One long-term effect of deep federal budget cuts could be that some research projects won't get done, a UC Merced administrator warned Tuesday.
Additionally, the competitive federal research grants will become even more difficult for faculty to attain, said Sam Traina, the university's vice chancellor for research.
UC Merced and Merced College will see reductions in financial aid, he said, adding to the burden on students and their families.
"I think some research might stall, and the long-term effect is that there will be some research that simply won't get done because it won't get funded," Traina said.
Sequestration cuts, across-the-board funding reductions for government agencies, went into effect March 1. They are meant to help trim the nation's more than $16 trillion debt.
Traina said the cuts to research are being figured out in Washington, D.C., but for the most part, every agency that awards grants will have to make a 5 percent to 7 percent reduction before the end of the fiscal year.
About 50 percent of UC Merced's research funds come from federal grants, he said. "The whole 50 percent is now at risk," he said.
But the form the cuts will take remains uncertain.
For example, the National Science Foundation, which is UC Merced's largest grant provider, is not going to reduce funding to existing grants. But it will decrease the number of grants it gives out, Traina explained.
The agency will award about 1,000 fewer grants, he said, and that means the competition for the remaining funding will be much more intense.
The National Institutes of Health is one of those agencies that's reducing some grants, Traina said. For example, he said, there's a professor at UC Merced who will see a 55 percent reduction in funding beginning in April, he said.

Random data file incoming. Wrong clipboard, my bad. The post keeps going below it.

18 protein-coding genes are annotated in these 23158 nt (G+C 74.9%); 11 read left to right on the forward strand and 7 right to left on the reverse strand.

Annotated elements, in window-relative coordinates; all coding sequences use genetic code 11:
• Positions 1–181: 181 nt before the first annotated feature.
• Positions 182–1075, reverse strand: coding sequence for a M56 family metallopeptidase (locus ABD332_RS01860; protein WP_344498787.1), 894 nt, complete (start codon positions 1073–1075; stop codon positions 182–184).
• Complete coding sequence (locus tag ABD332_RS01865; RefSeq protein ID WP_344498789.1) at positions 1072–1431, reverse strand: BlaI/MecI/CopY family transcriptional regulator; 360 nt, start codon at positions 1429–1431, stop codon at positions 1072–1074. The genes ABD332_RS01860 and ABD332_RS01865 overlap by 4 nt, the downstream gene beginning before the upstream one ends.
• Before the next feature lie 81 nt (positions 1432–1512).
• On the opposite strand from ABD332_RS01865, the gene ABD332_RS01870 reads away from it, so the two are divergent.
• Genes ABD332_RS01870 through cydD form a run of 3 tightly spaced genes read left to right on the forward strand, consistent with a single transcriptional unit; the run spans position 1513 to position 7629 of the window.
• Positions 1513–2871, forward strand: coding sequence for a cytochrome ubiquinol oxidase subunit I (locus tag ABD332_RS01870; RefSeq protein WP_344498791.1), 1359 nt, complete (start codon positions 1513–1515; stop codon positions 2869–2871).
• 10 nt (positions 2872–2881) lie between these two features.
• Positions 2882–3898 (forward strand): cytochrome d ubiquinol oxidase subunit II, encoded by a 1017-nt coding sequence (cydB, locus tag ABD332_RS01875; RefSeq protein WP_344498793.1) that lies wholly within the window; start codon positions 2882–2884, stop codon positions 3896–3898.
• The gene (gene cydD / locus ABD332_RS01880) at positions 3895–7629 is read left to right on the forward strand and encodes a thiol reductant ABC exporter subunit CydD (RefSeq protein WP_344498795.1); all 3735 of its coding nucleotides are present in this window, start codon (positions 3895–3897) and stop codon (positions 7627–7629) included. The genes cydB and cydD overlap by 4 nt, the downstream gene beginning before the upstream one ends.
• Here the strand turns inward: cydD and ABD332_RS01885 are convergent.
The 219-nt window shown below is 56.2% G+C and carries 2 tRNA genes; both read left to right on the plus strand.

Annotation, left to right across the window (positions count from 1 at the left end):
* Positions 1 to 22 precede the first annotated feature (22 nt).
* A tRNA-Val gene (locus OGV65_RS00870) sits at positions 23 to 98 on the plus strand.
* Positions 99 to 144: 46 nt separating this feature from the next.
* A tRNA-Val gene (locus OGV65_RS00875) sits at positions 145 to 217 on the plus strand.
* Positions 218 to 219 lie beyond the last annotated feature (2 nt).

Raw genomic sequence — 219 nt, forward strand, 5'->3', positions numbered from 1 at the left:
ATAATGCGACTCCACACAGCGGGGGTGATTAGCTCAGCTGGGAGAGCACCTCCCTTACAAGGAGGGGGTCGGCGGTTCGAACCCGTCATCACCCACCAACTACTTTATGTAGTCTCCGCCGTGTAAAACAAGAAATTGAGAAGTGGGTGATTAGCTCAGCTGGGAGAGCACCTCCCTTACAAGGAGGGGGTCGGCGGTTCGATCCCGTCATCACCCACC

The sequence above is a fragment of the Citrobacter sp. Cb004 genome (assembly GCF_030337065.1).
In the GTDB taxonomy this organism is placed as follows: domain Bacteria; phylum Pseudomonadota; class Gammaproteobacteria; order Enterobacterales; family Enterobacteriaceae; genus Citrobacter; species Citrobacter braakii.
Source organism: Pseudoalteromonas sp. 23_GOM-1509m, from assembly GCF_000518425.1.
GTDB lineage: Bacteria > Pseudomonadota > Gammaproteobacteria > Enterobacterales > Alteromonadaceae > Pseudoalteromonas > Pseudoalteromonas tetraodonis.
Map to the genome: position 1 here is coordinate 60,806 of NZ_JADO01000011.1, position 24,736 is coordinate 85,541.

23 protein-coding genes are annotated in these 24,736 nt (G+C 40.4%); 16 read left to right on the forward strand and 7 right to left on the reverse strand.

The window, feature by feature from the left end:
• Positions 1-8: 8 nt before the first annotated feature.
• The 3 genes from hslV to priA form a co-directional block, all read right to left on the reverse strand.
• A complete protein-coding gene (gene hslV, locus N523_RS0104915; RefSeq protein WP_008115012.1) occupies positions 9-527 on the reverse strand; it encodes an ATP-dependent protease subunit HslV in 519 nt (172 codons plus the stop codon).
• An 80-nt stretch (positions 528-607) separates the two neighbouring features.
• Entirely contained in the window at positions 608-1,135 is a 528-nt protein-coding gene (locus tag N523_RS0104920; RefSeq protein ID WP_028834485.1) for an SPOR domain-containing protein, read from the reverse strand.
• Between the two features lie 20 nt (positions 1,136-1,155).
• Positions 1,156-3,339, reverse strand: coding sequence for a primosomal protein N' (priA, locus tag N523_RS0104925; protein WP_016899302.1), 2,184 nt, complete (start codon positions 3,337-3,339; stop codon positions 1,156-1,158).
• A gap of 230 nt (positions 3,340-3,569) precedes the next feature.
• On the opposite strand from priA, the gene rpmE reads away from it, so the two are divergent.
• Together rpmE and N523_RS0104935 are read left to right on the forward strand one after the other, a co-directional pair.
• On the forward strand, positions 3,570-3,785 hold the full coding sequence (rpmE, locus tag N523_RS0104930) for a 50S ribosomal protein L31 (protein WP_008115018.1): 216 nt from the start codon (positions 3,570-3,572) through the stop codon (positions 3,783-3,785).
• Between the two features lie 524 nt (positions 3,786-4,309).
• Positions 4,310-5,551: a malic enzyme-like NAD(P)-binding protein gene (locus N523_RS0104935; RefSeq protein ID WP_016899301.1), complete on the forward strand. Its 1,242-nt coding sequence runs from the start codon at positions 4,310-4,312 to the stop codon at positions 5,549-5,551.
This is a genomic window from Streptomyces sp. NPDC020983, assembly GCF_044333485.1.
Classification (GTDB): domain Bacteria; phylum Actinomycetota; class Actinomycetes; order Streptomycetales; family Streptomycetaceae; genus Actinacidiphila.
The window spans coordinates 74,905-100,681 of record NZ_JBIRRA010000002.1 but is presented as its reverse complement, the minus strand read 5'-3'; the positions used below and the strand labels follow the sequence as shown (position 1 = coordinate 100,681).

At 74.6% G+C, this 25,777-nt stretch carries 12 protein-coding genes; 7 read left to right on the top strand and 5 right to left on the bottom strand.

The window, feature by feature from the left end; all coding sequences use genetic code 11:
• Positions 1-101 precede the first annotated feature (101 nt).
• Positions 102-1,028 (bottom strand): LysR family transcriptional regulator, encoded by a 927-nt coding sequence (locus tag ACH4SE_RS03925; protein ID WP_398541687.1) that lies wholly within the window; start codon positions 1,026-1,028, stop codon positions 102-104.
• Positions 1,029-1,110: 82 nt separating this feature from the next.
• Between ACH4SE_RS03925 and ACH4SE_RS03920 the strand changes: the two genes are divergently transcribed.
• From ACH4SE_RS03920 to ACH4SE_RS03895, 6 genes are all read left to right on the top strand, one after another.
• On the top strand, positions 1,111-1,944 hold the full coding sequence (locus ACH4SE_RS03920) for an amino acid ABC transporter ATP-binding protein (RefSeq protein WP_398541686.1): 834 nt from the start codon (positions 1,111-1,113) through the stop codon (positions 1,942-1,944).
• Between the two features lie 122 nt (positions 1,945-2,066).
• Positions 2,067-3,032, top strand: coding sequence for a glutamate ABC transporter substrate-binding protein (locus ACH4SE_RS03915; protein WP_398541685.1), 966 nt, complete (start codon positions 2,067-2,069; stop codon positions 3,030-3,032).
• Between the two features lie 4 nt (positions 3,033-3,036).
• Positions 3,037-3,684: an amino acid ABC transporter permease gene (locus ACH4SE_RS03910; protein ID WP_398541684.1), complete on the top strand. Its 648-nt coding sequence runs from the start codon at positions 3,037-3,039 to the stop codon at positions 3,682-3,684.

There are other granting agencies, such as the Department of Education and the Department of Defense, that are determining what their strategy will be, Traina said.
"All options are available for them right now," he said. "The bottom line is that we know that is going to be much more difficult for faculty at all universities to get research funds. They will have to submit more proposals."
Positions ultimately could be affected. Some of the federal research funds are used to pay for graduate students and salaries of people doing research, Traina said.
"It's not uncommon for an employee to be paid 100 percent from a federal grant," he said. "If the grant is completely eliminated, obviously that source is gone. Universities are trying to find ways to provide a short-time safety net, but we can't do it forever."
UC Merced has notified all professors of the situation and is working with them on a case-by-case basis. To this point, Traina said, only one professor has been affected.
The sequestration cuts don't just target research funding.
Diana Ralls, director of financial aid at UC Merced, said the school is experiencing an $18,000 cut in federal work-study funding, which provides an opportunity for students to work on campus or off campus.
The university will have to absorb a $20,000 cut to its federal supplemental educational opportunity grant, which goes to the lowest-income students, she said.
Both cuts go into effect next school year -- 2013-14, Ralls said.
UC Merced won't be able to expand its work-study program, she said. The school had planned to add five to eight work-study positions next year.
The campus has a little more than 80 students who are employed through the work-study program, Ralls said. They work less than 20 hours a week.
Merced College won't see any cuts to its $464,548 work-study budget, said Robin Shepard, spokesman for the college. That budget covers 323 work-study positions, he said.
However, he said, the college will endure a $30,000 cut to its $385,000 supplemental educational opportunity funding that aids low-income students.
If sequestration continues, it could affect Pell Grants in 2015, Ralls said. Those grants also are based on need.
Reporter Yesenia Amaro can be reached at (209) 385-2482 or firstname.lastname@example.org.